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Starting an Energy Outreach (T&E) Program in California
Energy efficiency offers entrepreneurial opportunities for outreach, training and education to support utility companies and statewide energy programs.
FIRST: Know the System (and Players)
"The California Standard Offer Program For Energy Efficiency"
The WEM/SESCO Coalition developed an education, outreach program to businesses and consumers through which multiple non-IOU entities administer energy efficiency programs by overseeing a continuous "standard offer program".
The system is modeled after the structure of an outreach program in Texas.
Under the WEM/SESCO Coalition proposal,
- Program implementers would only get paid after the measures are installed and verified through field inspections conducted by EM&V contractors.
- Savings per measure are based on "deemed" estimates, i.e., on engineering data or load impact studies, without on-site testing or metering.
Here's how the standard offer program would work:
Implementation of an Energy Incentives Program
The program implementer approaches residential customers in a specific geographic area to install measures. The type of measures to be installed is the decision between the energy service provider and the customer. The incentive typically does not cover the full cost of the measures that are installed, and the customer usually must make a contribution. The level of the contribution is also between the customer and the program implementer.
Typically, projects for residential customers involve insulating homes or upgrading heating or cooling systems.
The standard offer (incentives) program includes a list of measures with associated "deemed" savings, and the program implementer is credited those savings once that particular installation (or a sample of the installations of that implementer) has been inspected. After that occurs, assuming that the inspector finds the measures to be installed properly, the program implementer receives a payment for the credited savings based on a percentage of avoided costs.
Who are the players of this incentives outreach program in California? An additional 15 organizations and businesses indicated their support of this incentives proposal, including PacifiCorp, Alliance to Save Energy, Association of California Energy Efficiency Contractors, Institute of Heating and Air Conditioning Industries, The New Buildings Institute and League of California Homeowners, along with several private energy service providers.
Community Choice Aggregators (CCAs)
Community Choice Aggregators (CCAs) "may perform some of the same administrative functions as the program administrator and also implement programs pursuant to AB 117.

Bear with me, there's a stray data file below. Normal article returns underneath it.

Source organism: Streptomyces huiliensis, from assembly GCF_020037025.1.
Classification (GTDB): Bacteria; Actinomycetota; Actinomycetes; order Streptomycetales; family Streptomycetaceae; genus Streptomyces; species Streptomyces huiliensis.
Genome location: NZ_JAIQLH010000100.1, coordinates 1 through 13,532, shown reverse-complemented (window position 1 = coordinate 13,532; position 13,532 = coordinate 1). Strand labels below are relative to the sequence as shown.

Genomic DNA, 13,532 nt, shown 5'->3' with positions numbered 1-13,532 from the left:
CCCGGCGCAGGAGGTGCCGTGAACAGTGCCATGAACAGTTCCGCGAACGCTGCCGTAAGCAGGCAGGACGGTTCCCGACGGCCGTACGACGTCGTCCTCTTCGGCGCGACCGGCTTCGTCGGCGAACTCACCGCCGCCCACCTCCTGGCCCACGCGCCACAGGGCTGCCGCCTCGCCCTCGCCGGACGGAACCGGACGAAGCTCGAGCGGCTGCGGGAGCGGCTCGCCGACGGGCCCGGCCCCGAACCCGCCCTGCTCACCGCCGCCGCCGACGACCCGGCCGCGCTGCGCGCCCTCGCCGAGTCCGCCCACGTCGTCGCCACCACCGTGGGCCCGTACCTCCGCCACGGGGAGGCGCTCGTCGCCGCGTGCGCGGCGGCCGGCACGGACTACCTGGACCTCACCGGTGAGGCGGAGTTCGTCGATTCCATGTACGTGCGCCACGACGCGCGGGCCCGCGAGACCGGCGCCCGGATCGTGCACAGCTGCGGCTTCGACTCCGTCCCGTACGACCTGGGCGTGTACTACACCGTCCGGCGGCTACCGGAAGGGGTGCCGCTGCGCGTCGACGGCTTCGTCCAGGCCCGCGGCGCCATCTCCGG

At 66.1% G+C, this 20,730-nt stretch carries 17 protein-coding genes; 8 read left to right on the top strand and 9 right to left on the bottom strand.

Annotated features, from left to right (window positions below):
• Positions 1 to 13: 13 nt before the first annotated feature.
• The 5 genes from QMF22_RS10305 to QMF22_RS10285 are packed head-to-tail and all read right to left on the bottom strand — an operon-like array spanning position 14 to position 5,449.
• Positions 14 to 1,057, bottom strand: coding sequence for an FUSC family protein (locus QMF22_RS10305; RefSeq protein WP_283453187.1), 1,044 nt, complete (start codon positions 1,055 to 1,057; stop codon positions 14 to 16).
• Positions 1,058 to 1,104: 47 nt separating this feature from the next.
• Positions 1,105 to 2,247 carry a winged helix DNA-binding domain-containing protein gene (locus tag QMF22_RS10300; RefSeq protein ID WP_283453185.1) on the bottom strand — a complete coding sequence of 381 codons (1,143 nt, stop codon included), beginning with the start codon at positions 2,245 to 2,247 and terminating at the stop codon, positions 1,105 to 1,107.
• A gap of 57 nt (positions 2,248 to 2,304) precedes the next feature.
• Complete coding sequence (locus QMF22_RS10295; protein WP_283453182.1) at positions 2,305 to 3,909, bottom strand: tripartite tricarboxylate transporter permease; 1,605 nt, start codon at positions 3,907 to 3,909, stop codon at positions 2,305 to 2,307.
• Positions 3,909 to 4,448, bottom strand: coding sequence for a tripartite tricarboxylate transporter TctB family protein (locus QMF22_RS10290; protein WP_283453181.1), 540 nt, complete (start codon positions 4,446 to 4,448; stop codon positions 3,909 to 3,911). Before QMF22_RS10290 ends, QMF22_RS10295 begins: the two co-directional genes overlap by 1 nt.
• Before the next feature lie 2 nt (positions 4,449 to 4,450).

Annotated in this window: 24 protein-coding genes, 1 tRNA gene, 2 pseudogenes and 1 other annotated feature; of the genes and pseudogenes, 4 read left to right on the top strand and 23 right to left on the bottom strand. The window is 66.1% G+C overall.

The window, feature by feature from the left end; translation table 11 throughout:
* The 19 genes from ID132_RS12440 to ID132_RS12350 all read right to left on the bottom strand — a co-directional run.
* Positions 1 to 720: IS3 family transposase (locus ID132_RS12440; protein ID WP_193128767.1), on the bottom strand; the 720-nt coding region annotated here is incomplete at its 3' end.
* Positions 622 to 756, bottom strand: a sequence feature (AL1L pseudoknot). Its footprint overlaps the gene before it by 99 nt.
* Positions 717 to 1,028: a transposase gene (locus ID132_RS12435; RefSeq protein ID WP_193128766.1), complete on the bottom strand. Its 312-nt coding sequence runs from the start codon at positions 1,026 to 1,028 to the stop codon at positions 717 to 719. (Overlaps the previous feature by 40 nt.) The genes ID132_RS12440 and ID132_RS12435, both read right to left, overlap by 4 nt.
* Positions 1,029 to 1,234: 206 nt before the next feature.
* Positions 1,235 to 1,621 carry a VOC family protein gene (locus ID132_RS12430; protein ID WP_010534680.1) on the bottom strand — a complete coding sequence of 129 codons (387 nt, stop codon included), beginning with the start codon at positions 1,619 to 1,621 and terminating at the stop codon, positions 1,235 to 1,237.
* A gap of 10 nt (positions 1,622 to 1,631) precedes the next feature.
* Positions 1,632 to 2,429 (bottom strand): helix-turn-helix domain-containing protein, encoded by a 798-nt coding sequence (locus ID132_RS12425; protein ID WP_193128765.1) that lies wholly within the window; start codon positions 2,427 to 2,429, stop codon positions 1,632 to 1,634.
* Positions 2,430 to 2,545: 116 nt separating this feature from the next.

WEM (Womens Energy Matters) lists a total of 40 "Coalition member groups" and "environmental and energy activists" in support of this proposal, including the authors. WEM/SESCO (WEM/SESCO Coalition (also referred to as the California Coalition for Energy Efficiency) proposal.
AB 117 Community Choice Aggregation
AB 117: Local Government Commission: Energy Information Clearinghouse.
AB 117, permits any city, county or city and county to aggregate the electric loads of residents, businesses and municipal facilities to facilitate the purchase and sale of electrical energy.
In addition to coalition members, American Lighting, American Synergy Corporation, Cal-Ucons, ICF Associates, Inc. and the National Association of Energy Service Companies, Association of Bay Area Governments and UCAN support of this approach.
two third-party implementers in Texas (Quality Conservation Services, Inc. and TEDCO Energy Services) support the program.
Other players include:
California Coalition for EE (WEM/SESCO)
Efficiency California (TURN/ORA Coalition)
Reaching New Heights (NRDC/LIF Coalition Amended)
Integrated Portfolio Mgmt (IOUs Coalition)
Renewables, Energy Efficiency and the Environment
California Public Utilities Commission plays a key role in making California a national and international leader on a number of energy related initiatives and policies designed to benefit consumers, the environment, and the economy.
California's Renewable Energy
- California's Renewables Portfolio Standard (RPS) has the most ambitious renewables goals in the country.
- The California Solar Initiative is a comprehensive $2.8 billion program that provides incentives towards solar development over 11 years.
- Energy Efficiency Homepage
- Energy Efficiency Program Savings - EEGA
Climate Change and the Environment
PUC's aggressive Climate Change initiatives, such a greenhouse gas emissions performance standard.
- Interested in the PUC's environmental review of utility projects?
- Looking for information on Electric and Magnet Fields (EMF)